ii) Lack of information: large scale social experiments cannot increase our knowledge of the social process because as power is centralised to enable theories to put into practice, dissent must be repressed, and so it is harder and harder to find out what people really think, and so whether the utopian experiment is working properly. This assumes that a dictator in such a position could be benevolent and not corrupted by the accumulation of power, which may be doubted.”

Do you think Karl Popper is assigned in many modern activist departments? I might be getting ahead of myself – a few quotes on soviet era scholarship, a link to some radical student activists, and a claim that Popper isn’t assigned shouldn’t be sufficient to convince anyone that activist departments do exist, much less that they are more about gaining power than scientific discovery. I will try to convince you of this as carefully and scientifically as possible. Or convincing myself that I’m wrong. Or that I’m in some foggy no man’s land of pure noise. I don’t know. I think I’m right, but many wrong people have thought they are right, so I’ll exercise some humility.

Still, there are reasons to be concerned. Certain questions are off-limits and cannot be discussed by any professor at an elite institution with a dream of tenure, power, or influence. They are left to a few brave academics and smart bloggers. The problem isn’t that these guys are right (those two links are on human biodiversity). It’s that they cannot be spoken. Try it, next time you meet up with your most fashionable friends bring up the arguments in The 10,000 Year explosion. Don’t assert that they could be right, or hint to it. Actually, don’t, because you’ll make everyone uncomfortable and might upset a few people.

Our philosophy of science works very well for the STEM fields, it’s rapidly improving for laboratory and medical experiments, and it’s making progress in some areas of the social sciences. Yet in a world where our supercomputers cannot simulate complex molecular interactions in any amount of reasonable time, with what hope do we have of constructing a story of history that has filtered out the true causal drivers of history, with all pesky interactions controlled. What if some of the views of history are dangerous? If humans are tribal, than evidence supporting a tribe–even if it’s true–might lead to war, genocide, slavery, and a number of horrific outcomes. Would we then need to be shielded from these views? Conspiratorial logic is awful though, there is no conspiracy. No group of academics gathered in a musky view to suppress thought. It makes for good movies, but it’s unrealistic. It would come about from emergent properties.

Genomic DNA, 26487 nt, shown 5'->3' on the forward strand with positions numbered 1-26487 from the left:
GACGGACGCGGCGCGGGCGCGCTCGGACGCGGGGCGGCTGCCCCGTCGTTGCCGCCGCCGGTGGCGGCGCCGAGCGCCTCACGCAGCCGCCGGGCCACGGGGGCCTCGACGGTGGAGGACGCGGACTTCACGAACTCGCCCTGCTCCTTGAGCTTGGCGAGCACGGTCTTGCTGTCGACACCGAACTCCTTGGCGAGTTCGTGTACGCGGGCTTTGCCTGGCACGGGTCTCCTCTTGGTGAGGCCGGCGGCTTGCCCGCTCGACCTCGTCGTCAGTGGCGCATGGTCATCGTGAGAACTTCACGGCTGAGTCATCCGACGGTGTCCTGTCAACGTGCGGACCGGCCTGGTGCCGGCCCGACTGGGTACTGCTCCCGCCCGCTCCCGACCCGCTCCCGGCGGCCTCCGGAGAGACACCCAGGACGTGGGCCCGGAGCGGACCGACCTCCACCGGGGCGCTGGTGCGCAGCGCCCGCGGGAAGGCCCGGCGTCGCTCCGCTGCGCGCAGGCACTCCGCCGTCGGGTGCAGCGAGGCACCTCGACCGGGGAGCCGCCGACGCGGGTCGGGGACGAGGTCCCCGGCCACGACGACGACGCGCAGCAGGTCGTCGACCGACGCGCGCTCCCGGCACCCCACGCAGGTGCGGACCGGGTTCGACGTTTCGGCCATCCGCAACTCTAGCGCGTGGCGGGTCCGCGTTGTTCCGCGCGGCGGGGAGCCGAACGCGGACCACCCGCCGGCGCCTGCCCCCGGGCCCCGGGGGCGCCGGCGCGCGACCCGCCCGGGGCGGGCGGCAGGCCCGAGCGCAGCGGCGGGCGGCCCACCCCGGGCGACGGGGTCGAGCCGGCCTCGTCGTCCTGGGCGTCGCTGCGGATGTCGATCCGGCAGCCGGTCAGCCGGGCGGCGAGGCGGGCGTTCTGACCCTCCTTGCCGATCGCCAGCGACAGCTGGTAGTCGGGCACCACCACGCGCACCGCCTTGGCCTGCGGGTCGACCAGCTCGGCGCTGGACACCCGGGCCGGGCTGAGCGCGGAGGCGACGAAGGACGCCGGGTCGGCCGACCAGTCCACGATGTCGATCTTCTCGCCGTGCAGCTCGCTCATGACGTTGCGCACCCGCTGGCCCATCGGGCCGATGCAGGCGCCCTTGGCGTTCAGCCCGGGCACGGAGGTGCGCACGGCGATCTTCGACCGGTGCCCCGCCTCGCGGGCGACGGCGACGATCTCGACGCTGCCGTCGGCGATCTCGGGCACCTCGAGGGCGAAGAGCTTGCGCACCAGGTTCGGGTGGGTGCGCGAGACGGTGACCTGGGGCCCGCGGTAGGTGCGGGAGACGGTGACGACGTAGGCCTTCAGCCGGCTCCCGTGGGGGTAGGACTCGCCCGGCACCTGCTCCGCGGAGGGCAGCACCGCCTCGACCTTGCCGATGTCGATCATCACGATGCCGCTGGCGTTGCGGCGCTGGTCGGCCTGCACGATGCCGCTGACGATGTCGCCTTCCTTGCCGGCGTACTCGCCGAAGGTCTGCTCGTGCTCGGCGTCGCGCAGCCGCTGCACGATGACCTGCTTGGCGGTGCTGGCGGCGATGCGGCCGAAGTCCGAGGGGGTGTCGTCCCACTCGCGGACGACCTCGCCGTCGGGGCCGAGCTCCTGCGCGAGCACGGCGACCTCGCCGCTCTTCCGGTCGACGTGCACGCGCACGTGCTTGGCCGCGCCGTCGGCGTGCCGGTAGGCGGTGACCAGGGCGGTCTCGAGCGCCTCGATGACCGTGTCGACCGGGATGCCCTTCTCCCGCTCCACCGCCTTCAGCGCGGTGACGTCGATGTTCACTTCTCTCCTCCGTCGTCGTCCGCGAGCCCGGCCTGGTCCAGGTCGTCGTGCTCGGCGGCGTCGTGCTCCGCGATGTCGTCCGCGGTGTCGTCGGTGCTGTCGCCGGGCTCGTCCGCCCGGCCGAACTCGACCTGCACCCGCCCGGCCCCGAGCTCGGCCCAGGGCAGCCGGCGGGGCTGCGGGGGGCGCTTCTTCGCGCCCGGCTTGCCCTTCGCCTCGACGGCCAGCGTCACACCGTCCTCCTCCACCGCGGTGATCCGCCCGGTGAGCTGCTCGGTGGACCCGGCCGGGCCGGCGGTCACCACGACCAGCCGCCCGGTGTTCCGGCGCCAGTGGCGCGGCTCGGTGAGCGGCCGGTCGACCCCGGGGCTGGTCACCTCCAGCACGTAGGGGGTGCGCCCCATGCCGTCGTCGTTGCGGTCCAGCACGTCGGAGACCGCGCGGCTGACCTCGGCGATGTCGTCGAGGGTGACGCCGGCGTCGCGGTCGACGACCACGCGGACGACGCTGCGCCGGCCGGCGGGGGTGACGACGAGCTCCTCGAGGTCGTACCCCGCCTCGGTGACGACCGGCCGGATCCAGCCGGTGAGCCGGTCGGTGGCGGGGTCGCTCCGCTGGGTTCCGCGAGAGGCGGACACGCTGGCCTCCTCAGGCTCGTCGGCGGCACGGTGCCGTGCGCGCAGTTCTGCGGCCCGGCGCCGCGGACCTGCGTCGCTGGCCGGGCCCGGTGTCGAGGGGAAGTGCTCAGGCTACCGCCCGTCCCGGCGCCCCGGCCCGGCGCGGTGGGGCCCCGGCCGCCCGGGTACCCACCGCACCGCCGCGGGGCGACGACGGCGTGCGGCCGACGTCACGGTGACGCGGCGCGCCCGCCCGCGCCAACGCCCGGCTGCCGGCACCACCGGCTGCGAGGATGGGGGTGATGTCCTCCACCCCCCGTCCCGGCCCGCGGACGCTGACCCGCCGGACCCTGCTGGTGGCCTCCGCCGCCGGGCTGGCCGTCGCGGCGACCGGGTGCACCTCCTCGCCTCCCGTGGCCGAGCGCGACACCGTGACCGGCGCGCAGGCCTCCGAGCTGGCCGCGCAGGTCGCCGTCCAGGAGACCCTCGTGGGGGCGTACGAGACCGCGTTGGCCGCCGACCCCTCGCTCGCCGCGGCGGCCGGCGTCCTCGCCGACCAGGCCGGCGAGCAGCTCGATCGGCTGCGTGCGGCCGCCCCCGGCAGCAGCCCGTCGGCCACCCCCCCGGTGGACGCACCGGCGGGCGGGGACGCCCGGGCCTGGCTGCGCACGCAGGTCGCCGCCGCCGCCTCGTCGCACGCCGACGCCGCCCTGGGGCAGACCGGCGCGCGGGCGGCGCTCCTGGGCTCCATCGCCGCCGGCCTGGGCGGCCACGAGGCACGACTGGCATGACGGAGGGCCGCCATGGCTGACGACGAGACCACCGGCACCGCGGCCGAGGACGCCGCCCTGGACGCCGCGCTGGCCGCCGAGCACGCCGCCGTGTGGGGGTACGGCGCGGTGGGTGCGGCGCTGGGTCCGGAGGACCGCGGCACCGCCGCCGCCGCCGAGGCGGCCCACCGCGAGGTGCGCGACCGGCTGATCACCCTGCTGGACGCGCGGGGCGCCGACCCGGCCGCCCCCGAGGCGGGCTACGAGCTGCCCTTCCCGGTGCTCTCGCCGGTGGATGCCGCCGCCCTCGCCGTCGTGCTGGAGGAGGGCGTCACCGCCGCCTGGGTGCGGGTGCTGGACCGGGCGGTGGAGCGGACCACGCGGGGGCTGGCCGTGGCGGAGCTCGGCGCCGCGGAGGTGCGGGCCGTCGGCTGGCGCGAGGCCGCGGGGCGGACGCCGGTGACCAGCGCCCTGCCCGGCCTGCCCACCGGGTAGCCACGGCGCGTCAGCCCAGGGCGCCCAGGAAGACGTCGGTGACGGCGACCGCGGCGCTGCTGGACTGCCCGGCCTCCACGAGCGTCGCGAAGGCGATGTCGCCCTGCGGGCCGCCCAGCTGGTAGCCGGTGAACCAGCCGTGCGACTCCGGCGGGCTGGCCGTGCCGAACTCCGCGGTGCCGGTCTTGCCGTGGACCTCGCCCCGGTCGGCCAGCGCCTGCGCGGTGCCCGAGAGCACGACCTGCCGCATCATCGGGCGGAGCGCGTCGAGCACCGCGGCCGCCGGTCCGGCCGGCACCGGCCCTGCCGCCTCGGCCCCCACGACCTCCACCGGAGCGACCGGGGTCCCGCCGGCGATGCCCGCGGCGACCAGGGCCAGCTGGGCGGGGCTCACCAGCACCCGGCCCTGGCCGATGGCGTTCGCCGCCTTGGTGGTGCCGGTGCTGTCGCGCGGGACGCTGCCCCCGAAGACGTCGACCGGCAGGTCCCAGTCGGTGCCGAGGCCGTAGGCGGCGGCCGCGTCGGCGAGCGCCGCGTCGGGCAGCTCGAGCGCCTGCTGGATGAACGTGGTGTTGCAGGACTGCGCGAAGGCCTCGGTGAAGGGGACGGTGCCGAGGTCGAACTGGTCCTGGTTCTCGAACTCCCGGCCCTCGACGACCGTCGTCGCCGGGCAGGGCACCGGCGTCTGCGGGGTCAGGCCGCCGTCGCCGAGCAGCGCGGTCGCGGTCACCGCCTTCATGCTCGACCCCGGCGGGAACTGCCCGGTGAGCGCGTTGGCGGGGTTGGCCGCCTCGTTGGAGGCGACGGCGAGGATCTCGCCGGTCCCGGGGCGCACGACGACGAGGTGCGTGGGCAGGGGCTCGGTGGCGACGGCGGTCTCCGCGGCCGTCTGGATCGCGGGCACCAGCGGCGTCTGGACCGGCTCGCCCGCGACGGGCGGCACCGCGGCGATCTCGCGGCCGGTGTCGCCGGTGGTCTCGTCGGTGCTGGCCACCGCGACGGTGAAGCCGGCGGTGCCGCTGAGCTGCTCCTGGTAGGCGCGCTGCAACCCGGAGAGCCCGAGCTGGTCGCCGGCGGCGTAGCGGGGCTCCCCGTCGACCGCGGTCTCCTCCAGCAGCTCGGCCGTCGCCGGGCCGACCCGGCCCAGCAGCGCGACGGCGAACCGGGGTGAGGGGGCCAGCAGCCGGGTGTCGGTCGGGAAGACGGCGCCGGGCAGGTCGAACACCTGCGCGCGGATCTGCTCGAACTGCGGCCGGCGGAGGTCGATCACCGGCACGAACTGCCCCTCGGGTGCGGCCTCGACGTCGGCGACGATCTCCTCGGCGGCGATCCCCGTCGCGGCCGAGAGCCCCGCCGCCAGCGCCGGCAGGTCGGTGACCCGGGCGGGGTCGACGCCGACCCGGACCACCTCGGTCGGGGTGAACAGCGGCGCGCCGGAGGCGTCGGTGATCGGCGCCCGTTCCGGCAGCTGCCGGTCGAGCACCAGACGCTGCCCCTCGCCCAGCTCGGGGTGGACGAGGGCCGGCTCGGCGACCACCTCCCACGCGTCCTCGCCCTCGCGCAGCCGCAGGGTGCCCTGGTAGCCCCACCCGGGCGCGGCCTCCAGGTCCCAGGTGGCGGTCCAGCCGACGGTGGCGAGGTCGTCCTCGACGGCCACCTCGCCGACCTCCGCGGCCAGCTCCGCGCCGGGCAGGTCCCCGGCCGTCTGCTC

I remember vividly I was forced to take a course in African American Political Thought. I say forced because I had no choice in the curriculum in the honors program. We read James Baldwin and Frederick Douglas exclusively. Growing a little bored of literature, I once asked my professor in a seminar what his view on Thomas Sowell’s argument was in his book White Rednecks Black Liberals. Maybe Sowell was right, maybe he wasn’t, I didn’t know, I was a student. I was told we weren’t to discuss him because my professor didn’t respect Sowell’s authority. That seemed a little strange. Plus, in what sense is literature science? I don’t think it’s obvious one way or another how to incorporate literature into scientific thought. It is a valid question, but not obvious. There was no conspiracy here, was this just one of those emergent properties in action?

How do we incorporate old books, stories, or the news into our conception of government? We must though, as we all have opinions on these that are a direct result of more than just some textbooks and courses. When I think of the success of capitalism, what goes on in my head? It’s a cacophony of sources, models, and stores that I have read. They fire through the neural network of my synapses and I filter out a reason why capitalism is probably good. All this conditional on there being an already filtered set of attributes that we can consistently classify as capitalism. My experience of the world seems that trying to derive complex systems from first principles doesn’t work. No matter how reasonable the axioms appear. What actually seems to happen is that we filter out key components from empirical observations. If that’s true though, teaching the field from assumptions, as I learned it, doesn’t really make sense.

The rest of my courses focused on a standard liberal education. I was lucky enough to have a professor that introduced me to the great libertarian thinkers of the 20th century. That was independent study, of course. It’s incredibly rare for Hayek or Milton Friedman to be taught in class. Other than the libertarian perspective, there aren’t many academics who disagree with modern progressive thought. Some Economists will have a conservative bend, typically due to economic policy, and there are some unfashionable religious schools that disagree with abortion and perceived debauchery of the left.